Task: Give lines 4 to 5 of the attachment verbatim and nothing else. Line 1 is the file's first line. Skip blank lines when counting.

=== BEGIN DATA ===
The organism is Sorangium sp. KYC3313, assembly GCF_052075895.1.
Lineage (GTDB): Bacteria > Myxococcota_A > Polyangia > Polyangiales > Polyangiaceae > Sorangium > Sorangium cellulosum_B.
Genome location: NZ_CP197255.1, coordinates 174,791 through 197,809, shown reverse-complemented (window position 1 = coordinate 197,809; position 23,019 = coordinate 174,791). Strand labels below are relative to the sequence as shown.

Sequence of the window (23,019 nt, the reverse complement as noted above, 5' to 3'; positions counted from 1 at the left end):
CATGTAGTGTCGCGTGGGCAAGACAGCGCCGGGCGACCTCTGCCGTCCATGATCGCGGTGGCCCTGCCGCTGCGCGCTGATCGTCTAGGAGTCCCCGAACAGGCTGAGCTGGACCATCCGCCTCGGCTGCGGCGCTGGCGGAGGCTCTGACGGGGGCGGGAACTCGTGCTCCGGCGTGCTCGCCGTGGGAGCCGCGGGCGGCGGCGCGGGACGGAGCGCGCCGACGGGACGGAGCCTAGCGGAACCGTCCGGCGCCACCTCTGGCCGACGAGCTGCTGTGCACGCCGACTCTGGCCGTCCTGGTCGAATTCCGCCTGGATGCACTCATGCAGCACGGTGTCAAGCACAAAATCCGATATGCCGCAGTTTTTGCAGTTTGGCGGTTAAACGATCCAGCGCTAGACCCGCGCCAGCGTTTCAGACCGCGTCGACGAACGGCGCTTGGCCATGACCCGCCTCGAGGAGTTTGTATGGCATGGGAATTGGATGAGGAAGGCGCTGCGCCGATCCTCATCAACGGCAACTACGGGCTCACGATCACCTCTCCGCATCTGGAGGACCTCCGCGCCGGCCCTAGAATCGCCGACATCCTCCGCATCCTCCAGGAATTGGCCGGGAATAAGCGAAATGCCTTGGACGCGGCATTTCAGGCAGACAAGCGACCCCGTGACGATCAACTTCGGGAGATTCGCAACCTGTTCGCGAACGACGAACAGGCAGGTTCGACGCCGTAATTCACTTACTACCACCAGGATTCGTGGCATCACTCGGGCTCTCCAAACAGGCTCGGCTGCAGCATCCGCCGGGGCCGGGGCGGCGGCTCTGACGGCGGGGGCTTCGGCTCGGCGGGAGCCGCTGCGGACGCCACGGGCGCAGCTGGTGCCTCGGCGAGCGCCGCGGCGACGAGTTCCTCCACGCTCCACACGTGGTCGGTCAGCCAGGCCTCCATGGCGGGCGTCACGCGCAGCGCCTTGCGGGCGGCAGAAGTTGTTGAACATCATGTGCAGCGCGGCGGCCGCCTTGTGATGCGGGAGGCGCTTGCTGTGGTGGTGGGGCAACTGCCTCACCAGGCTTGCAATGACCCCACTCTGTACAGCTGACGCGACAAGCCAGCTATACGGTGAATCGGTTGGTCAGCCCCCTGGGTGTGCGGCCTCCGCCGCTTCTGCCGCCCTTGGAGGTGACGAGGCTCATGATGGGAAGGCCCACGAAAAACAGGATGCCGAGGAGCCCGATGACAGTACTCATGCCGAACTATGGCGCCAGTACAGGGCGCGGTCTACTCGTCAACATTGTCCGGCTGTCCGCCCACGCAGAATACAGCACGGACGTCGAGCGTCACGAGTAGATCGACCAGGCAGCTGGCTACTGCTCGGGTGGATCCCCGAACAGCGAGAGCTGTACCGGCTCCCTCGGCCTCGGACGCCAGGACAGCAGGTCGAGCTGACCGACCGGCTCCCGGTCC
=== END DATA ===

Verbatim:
Sequence of the window (23,019 nt, the reverse complement as noted above, 5' to 3'; positions counted from 1 at the left end):
CATGTAGTGTCGCGTGGGCAAGACAGCGCCGGGCGACCTCTGCCGTCCATGATCGCGGTGGCCCTGCCGCTGCGCGCTGATCGTCTAGGAGTCCCCGAACAGGCTGAGCTGGACCATCCGCCTCGGCTGCGGCGCTGGCGGAGGCTCTGACGGGGGCGGGAACTCGTGCTCCGGCGTGCTCGCCGTGGGAGCCGCGGGCGGCGGCGCGGGACGGAGCGCGCCGACGGGACGGAGCCTAGCGGAACCGTCCGGCGCCACCTCTGGCCGACGAGCTGCTGTGCACGCCGACTCTGGCCGTCCTGGTCGAATTCCGCCTGGATGCACTCATGCAGCACGGTGTCAAGCACAAAATCCGATATGCCGCAGTTTTTGCAGTTTGGCGGTTAAACGATCCAGCGCTAGACCCGCGCCAGCGTTTCAGACCGCGTCGACGAACGGCGCTTGGCCATGACCCGCCTCGAGGAGTTTGTATGGCATGGGAATTGGATGAGGAAGGCGCTGCGCCGATCCTCATCAACGGCAACTACGGGCTCACGATCACCTCTCCGCATCTGGAGGACCTCCGCGCCGGCCCTAGAATCGCCGACATCCTCCGCATCCTCCAGGAATTGGCCGGGAATAAGCGAAATGCCTTGGACGCGGCATTTCAGGCAGACAAGCGACCCCGTGACGATCAACTTCGGGAGATTCGCAACCTGTTCGCGAACGACGAACAGGCAGGTTCGACGCCGTAATTCACTTACTACCACCAGGATTCGTGGCATCACTCGGGCTCTCCAAACAGGCTCGGCTGCAGCATCCGCCGGGGCCGGGGCGGCGGCTCTGACGGCGGGGGCTTCGGCTCGGCGGGAGCCGCTGCGGACGCCACGGGCGCAGCTGGTGCCTCGGCGAGCGCCGCGGCGACGAGTTCCTCCACGCTCCACACGTGGTCGGTCAGCCAGGCCTCCATGGCGGGCGTCACGCGCAGCGCCTTGCGGGCGGCAGAAGTTGTTGAACATCATGTGCAGCGCGGCGGCCGCCTTGTGATGCGGGAGGCGCTTGCTGTGGTGGTGGGGCAACTGCCTCACCAGGCTTGCAATGACCCCACTCTGTACAGCTGACGCGACAAGCCAGCTATACGGTGAATCGGTTGGTCAGCCCCCTGGGTGTGCGGCCTCCGCCGCTTCTGCCGCCCTTGGAGGTGACGAGGCTCATGATGGGAAGGCCCACGAAAAACAGGATGCCGAGGAGCCCGATGACAGTACTCATGCCGAACTATGGCGCCAGTACAGGGCGCGGTCTACTCGTCAACATTGTCCGGCTGTCCGCCCACGCAGAATACAGCACGGACGTCGAGCGTCACGAGTAGATCGACCAGGCAGCTGGCTACTGCTCGGGTGGATCCCCGAACAGCGAGAGCTGTACCGGCTCCCTCGGCCTCGGACGCCAGGACAGCAGGTCGAGCTGACCGACCGGCTCCCGGTCC